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What is justice? Due to countries traditions, religions and views the death penalty is often supported and justified.

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Introduction

´╗┐What is justice? For many this may be a simple question to answer but in today?s society the meaning is much more complex. Individually the word brings different meanings to everyone. Although it has a vast list of meanings it can be defined as ?The quality of being fair and reasonable.? In today?s society justice is in the centre of every debate, whether it?s in the legal system, politics or human rights campaigns. Particularly in the legal system its definition is that the defendant must be punished to a sentence that fits the crime they committed. Depending where you live this punishment usually entails some type of prison sentence or maybe even the death penalty. Most countries have abolished capital punishment from their legal system. Due to countries traditions, religions and views the death penalty is often supported and justified. However does the death penalty serve as a justified and valid form of a punishment? Which makes you think, are certain countries breaching the laws of justice or is Australia being too lenient in its sentencing? ...read more.

Middle

Unaware of the supporting information to the defendant and their crime it still clear to say many sentences carry out in the Middle East are unjustified. Secondly, the United States is one of the very few industrialized countries in the world which continues to execute criminals. Most states that continue to execute people use a combination of drugs that are injected into the criminal?s veins. This sometimes causes high levels of pain and distress to the inmates. People on death row are usually convicted of murder in the first degree. First degree murder in America is seen as the worst type of murder which is premeditated, specific intent to kill and deliberate. While most convicted murders are sentenced to imprisonment. This sparks numerous debates across the world claiming that execution is a form of hypocrisy. When Americans were asked whether they prefer to keep or abolish the death penalty, various surveys have shown that about 70 of American adults say that they want to retain capital punishment. ...read more.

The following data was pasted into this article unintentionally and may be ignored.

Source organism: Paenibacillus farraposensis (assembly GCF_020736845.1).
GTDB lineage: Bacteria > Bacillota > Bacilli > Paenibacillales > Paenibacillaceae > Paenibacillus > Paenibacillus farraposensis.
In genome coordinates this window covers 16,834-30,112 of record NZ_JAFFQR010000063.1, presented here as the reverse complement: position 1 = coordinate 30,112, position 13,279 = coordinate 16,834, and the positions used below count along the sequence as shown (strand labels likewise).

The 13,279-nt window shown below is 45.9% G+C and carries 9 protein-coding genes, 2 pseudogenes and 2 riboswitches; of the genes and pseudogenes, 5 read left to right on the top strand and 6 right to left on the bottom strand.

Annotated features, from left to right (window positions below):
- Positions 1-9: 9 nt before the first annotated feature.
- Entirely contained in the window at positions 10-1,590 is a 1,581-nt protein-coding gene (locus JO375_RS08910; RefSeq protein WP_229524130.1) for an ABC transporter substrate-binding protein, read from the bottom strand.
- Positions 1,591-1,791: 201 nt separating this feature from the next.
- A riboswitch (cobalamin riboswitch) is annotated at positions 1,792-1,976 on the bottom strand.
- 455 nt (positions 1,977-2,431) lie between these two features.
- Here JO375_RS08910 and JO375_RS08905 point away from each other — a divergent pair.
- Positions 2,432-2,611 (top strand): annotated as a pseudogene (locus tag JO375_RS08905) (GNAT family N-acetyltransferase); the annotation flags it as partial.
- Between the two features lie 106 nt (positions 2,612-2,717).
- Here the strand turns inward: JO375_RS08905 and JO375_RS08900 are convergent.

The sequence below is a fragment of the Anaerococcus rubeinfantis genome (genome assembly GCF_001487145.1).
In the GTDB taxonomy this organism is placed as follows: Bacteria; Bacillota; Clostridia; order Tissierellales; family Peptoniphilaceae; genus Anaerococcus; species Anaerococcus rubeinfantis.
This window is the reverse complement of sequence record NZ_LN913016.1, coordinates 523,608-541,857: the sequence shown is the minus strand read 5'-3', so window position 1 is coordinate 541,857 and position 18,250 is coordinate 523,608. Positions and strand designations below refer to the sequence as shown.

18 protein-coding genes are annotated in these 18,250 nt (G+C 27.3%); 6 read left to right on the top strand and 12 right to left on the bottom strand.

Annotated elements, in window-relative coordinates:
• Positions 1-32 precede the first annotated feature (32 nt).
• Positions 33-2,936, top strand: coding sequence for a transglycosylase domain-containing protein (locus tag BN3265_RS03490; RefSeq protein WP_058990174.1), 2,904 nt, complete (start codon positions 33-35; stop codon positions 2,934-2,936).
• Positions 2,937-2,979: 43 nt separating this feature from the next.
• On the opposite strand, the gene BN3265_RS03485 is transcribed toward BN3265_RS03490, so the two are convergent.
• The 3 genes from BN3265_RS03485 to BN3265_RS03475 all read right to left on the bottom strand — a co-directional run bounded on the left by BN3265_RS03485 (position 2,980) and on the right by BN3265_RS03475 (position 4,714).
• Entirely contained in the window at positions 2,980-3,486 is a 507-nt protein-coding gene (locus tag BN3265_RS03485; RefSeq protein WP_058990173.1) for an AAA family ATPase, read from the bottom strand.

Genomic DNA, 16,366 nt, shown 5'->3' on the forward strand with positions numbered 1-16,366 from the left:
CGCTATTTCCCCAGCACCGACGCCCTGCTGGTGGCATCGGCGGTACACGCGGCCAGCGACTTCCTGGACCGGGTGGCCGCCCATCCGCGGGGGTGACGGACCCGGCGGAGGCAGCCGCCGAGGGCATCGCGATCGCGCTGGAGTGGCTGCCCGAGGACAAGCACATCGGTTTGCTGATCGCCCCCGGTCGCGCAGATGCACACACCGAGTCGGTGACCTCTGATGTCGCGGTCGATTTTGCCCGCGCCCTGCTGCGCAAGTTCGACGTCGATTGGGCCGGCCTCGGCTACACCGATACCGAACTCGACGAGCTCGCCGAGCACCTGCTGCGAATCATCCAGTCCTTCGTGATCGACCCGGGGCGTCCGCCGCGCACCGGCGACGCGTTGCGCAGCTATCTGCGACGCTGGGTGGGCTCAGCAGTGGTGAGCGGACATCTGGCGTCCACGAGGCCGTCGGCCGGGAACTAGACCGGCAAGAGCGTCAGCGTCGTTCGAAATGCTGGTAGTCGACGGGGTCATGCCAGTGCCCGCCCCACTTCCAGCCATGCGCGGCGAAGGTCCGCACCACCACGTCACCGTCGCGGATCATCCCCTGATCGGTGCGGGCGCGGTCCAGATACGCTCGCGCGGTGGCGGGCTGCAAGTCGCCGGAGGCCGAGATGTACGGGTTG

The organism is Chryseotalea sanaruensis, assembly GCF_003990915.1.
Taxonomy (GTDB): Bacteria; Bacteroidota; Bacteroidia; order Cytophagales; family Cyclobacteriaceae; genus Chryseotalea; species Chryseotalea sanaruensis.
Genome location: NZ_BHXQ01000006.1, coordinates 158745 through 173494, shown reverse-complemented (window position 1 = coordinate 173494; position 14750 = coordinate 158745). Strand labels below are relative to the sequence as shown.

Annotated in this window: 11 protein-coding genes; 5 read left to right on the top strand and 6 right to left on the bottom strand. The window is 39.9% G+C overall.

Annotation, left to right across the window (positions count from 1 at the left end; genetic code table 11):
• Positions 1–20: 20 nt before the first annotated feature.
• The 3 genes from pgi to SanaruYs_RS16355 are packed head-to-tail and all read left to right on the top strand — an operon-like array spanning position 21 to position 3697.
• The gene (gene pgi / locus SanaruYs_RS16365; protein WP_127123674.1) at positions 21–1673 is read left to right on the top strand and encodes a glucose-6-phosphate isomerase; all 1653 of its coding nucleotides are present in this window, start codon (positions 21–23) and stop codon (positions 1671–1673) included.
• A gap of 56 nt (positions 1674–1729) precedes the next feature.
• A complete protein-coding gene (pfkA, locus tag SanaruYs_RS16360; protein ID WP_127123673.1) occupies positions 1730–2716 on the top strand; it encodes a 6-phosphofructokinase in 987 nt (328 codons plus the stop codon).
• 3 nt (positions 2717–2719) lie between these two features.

Conclusion

If the same trial took place in Australia the boy would have most likely be convicted for manslaughter with a maximum of 10 years imprisonment. Many countries and cultures are divided on the topic of the best suitable punishment. Really it boils down to one of two issues: 1. Rights. Do criminals still have them, and if they do, then are they still strong enough to block attempts by those who don't like them to hurt them (victims right to retribution for example). In the event of miscarriages of justice the issue can be framed as the rights of the innocent few to be killed to kill the guilty many. 2. Effectiveness. If we decide that rights are being breached but not so much we can't justify it, or that rights aren't being breached problematically, does it get us what we want? Does it kill too many innocents to be justified, is there any deterrent? Whether or not these things are sufficient for the penalty is the rights issue, but if it can be justified then does the empirical evidence suggest it would be. ...read more.

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